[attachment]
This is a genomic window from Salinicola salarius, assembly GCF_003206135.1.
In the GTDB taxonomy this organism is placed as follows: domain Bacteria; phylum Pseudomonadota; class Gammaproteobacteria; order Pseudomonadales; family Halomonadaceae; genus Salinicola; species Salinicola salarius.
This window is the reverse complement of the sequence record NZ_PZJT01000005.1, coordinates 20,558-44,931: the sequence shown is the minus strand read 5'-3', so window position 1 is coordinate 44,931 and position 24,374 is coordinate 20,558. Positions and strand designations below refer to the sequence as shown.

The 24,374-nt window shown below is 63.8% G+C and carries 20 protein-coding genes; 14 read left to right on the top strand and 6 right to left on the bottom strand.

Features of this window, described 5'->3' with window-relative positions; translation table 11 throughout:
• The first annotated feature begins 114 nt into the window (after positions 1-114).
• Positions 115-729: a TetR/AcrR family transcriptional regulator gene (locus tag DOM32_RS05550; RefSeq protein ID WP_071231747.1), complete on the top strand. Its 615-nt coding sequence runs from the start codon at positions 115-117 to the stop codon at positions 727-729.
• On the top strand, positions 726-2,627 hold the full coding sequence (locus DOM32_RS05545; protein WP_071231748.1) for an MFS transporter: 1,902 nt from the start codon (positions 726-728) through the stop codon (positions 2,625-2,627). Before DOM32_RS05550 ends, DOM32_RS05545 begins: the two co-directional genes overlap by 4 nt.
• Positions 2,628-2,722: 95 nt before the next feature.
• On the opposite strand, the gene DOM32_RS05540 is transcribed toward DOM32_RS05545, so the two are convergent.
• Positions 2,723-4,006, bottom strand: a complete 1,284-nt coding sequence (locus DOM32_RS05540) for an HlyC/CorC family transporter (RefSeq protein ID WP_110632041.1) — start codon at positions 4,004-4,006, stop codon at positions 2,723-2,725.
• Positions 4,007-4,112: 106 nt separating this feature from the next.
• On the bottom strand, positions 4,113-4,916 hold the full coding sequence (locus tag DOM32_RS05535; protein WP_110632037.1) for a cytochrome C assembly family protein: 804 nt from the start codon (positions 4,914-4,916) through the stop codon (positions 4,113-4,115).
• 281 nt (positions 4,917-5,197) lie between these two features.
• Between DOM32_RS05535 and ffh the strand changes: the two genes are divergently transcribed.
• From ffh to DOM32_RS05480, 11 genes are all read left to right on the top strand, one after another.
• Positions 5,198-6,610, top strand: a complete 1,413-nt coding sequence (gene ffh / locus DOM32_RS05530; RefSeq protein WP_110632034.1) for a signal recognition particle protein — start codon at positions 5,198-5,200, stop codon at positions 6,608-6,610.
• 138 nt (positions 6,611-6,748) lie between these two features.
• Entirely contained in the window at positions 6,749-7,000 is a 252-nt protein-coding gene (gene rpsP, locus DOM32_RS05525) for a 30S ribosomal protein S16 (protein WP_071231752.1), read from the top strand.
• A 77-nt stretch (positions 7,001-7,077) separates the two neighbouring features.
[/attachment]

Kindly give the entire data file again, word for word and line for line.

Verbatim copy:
This is a genomic window from Salinicola salarius, assembly GCF_003206135.1.
In the GTDB taxonomy this organism is placed as follows: domain Bacteria; phylum Pseudomonadota; class Gammaproteobacteria; order Pseudomonadales; family Halomonadaceae; genus Salinicola; species Salinicola salarius.
This window is the reverse complement of the sequence record NZ_PZJT01000005.1, coordinates 20,558-44,931: the sequence shown is the minus strand read 5'-3', so window position 1 is coordinate 44,931 and position 24,374 is coordinate 20,558. Positions and strand designations below refer to the sequence as shown.

The 24,374-nt window shown below is 63.8% G+C and carries 20 protein-coding genes; 14 read left to right on the top strand and 6 right to left on the bottom strand.

Features of this window, described 5'->3' with window-relative positions; translation table 11 throughout:
• The first annotated feature begins 114 nt into the window (after positions 1-114).
• Positions 115-729: a TetR/AcrR family transcriptional regulator gene (locus tag DOM32_RS05550; RefSeq protein ID WP_071231747.1), complete on the top strand. Its 615-nt coding sequence runs from the start codon at positions 115-117 to the stop codon at positions 727-729.
• On the top strand, positions 726-2,627 hold the full coding sequence (locus DOM32_RS05545; protein WP_071231748.1) for an MFS transporter: 1,902 nt from the start codon (positions 726-728) through the stop codon (positions 2,625-2,627). Before DOM32_RS05550 ends, DOM32_RS05545 begins: the two co-directional genes overlap by 4 nt.
• Positions 2,628-2,722: 95 nt before the next feature.
• On the opposite strand, the gene DOM32_RS05540 is transcribed toward DOM32_RS05545, so the two are convergent.
• Positions 2,723-4,006, bottom strand: a complete 1,284-nt coding sequence (locus DOM32_RS05540) for an HlyC/CorC family transporter (RefSeq protein ID WP_110632041.1) — start codon at positions 4,004-4,006, stop codon at positions 2,723-2,725.
• Positions 4,007-4,112: 106 nt separating this feature from the next.
• On the bottom strand, positions 4,113-4,916 hold the full coding sequence (locus tag DOM32_RS05535; protein WP_110632037.1) for a cytochrome C assembly family protein: 804 nt from the start codon (positions 4,914-4,916) through the stop codon (positions 4,113-4,115).
• 281 nt (positions 4,917-5,197) lie between these two features.
• Between DOM32_RS05535 and ffh the strand changes: the two genes are divergently transcribed.
• From ffh to DOM32_RS05480, 11 genes are all read left to right on the top strand, one after another.
• Positions 5,198-6,610, top strand: a complete 1,413-nt coding sequence (gene ffh / locus DOM32_RS05530; RefSeq protein WP_110632034.1) for a signal recognition particle protein — start codon at positions 5,198-5,200, stop codon at positions 6,608-6,610.
• 138 nt (positions 6,611-6,748) lie between these two features.
• Entirely contained in the window at positions 6,749-7,000 is a 252-nt protein-coding gene (gene rpsP, locus DOM32_RS05525) for a 30S ribosomal protein S16 (protein WP_071231752.1), read from the top strand.
• A 77-nt stretch (positions 7,001-7,077) separates the two neighbouring features.